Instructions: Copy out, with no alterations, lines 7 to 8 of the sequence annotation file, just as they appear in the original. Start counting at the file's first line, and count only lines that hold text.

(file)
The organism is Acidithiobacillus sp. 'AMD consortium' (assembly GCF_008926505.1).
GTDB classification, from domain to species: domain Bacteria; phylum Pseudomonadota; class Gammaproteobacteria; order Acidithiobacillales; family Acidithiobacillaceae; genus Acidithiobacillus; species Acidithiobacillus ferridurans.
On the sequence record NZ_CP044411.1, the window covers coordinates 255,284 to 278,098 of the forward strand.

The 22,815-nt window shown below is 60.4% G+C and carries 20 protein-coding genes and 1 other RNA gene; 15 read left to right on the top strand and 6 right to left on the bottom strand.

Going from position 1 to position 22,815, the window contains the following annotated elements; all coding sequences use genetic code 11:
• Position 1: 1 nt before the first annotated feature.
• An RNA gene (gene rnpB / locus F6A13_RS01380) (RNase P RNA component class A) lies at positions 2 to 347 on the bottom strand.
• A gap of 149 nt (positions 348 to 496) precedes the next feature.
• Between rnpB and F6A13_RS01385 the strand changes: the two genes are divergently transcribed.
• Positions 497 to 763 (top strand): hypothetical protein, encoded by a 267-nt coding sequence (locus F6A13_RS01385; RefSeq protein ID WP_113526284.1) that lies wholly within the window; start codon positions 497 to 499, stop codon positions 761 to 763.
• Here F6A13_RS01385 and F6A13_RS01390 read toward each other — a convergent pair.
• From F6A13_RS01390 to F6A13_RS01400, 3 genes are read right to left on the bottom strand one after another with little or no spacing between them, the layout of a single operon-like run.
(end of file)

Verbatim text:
• An RNA gene (gene rnpB / locus F6A13_RS01380) (RNase P RNA component class A) lies at positions 2 to 347 on the bottom strand.
• A gap of 149 nt (positions 348 to 496) precedes the next feature.